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Wednesday, December 02, 2020

Closeup photography of the texture of a rock surface on a journal cover.
Four closeup photos of rocks on a journal cover.
Closeup image of a rock in dirt on a journal cover.
JOURNAL ENTRY:

“Grit Rocks.”

No, those aren't the words screamed by a rock star, they are out of the mouth of an abstract photographer/artist—ME. You see, I have a special bond with rocks. Why? Well, because of one of my phobias. That's right, I am afraid of SNAKES!

Still don't see the connection? Okay, the story goes: One photographer, again that's me, who prefers to spend most of her time in a studio, was challenged one weekend, years ago, with the words, and I quote, "Get out. Get some fresh air. Get some exercise—let's go hiking!" Oh brother, how do you argue with that.

So, off we went and I discovered that I loved it. That is, until the fated weekend, while hiking a coastal trail, we came across snakes. Now I'm not talking about one or two, I'm talking Indiana Jones numbers. Well, that's a story for another day, but, for now let's just say, that day changed my life. It took me forever to walk on anything, unless is was made out of solid concrete. Now that age old adage about how time heals the wound, may be true, but believe me, it never leaves you paranoid free.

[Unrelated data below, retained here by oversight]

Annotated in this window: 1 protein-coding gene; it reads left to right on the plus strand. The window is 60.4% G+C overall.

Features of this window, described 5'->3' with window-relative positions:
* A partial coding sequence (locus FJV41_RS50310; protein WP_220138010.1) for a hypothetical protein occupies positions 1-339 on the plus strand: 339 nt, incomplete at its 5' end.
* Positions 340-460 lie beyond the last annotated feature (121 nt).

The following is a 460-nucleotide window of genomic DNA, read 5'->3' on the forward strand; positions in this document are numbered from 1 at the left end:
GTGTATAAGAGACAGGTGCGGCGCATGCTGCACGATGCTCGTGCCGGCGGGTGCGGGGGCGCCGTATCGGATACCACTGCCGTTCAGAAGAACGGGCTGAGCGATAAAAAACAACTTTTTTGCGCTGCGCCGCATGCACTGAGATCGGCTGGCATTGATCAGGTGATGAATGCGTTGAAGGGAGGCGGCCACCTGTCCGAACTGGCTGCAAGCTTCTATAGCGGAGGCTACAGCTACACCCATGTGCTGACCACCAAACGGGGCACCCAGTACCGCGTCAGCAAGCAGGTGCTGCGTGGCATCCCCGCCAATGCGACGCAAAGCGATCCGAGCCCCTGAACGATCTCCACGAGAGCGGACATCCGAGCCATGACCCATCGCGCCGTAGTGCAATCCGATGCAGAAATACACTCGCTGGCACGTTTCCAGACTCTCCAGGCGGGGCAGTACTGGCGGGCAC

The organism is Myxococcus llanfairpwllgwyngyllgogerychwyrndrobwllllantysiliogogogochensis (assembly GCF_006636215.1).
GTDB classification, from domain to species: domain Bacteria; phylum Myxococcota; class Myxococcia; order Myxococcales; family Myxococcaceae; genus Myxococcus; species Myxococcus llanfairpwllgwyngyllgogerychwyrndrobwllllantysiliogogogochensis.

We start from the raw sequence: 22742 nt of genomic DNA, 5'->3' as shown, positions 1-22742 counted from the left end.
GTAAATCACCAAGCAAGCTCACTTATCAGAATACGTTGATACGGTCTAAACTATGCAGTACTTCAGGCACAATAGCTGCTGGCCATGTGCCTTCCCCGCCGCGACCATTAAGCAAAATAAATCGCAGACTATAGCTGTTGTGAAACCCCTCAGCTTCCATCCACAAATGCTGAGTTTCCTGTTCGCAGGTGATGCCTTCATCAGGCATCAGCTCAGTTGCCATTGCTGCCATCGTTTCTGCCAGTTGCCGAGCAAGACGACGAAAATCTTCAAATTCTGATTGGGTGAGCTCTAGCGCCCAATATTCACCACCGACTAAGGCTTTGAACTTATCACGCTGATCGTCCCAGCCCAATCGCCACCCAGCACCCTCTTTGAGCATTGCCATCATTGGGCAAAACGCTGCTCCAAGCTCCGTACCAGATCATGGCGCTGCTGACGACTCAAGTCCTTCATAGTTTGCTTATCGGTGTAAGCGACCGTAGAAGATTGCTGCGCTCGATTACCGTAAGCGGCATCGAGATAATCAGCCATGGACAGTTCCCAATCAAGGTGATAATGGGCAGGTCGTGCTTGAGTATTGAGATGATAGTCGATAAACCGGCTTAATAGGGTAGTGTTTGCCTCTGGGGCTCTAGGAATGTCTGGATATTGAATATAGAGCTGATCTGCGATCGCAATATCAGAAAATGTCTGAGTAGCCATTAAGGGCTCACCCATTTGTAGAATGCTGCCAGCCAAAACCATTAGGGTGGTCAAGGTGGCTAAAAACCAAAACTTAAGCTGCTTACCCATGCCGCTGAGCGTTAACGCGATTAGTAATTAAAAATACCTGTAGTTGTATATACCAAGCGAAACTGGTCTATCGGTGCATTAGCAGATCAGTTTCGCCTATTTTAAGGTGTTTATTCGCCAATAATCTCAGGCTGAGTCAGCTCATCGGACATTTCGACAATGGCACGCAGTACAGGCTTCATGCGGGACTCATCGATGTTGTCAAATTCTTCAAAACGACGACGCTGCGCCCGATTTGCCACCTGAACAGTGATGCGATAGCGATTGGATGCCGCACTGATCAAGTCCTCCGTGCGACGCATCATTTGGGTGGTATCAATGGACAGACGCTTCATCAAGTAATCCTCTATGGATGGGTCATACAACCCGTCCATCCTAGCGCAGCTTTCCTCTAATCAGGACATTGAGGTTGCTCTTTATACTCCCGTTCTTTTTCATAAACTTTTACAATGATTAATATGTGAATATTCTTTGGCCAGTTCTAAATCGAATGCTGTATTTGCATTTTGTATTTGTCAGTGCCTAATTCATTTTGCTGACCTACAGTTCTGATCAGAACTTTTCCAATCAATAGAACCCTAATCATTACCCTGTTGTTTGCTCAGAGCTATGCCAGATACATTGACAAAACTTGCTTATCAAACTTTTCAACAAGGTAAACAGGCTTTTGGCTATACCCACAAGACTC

To make a long story short I had two choices. I could live afraid to hit the outback ever again, or I could try and find a way to hike again. I chose to hike. I hike in mountains and I hike in deserts now, and I keep my nerve by keeping one eye always looking down AND because of this I've developed an eye for abstract landscape photography. No rock or stone gets past me or my camera. When the rest of the hikers are marveling over a vista and how many miles they can see, I'm looking down at my next piece of art and giddy with, "Hey, check this out—it looks like a dark, gritty tidal wave of rich earth flowing down to meet a white, sandy beach of diamonds."

So, my friends, that is how one of the scariest days of my life broadened my horizons as an artist. It forced me to realize that I can't let a little fear cause me to turn away, or I was going to miss out on so much, and in this case, I may never have developed an appreciation for the way I create abstract landscape photography. All I had to do was LOOK a different way.
Closeup photography of the texture of a rock surface.
Oh, if the rock art in the badlands photos could talk. Would they tell us of a time long ago when buffalo roamed freely or would it extend further back in the earth's timeline and tell us about the bones of a dinosaur buried deep below the crust? That's what makes this type of landscape photography so amazing—each time you look at the art, an intimate and unique story surfaces.

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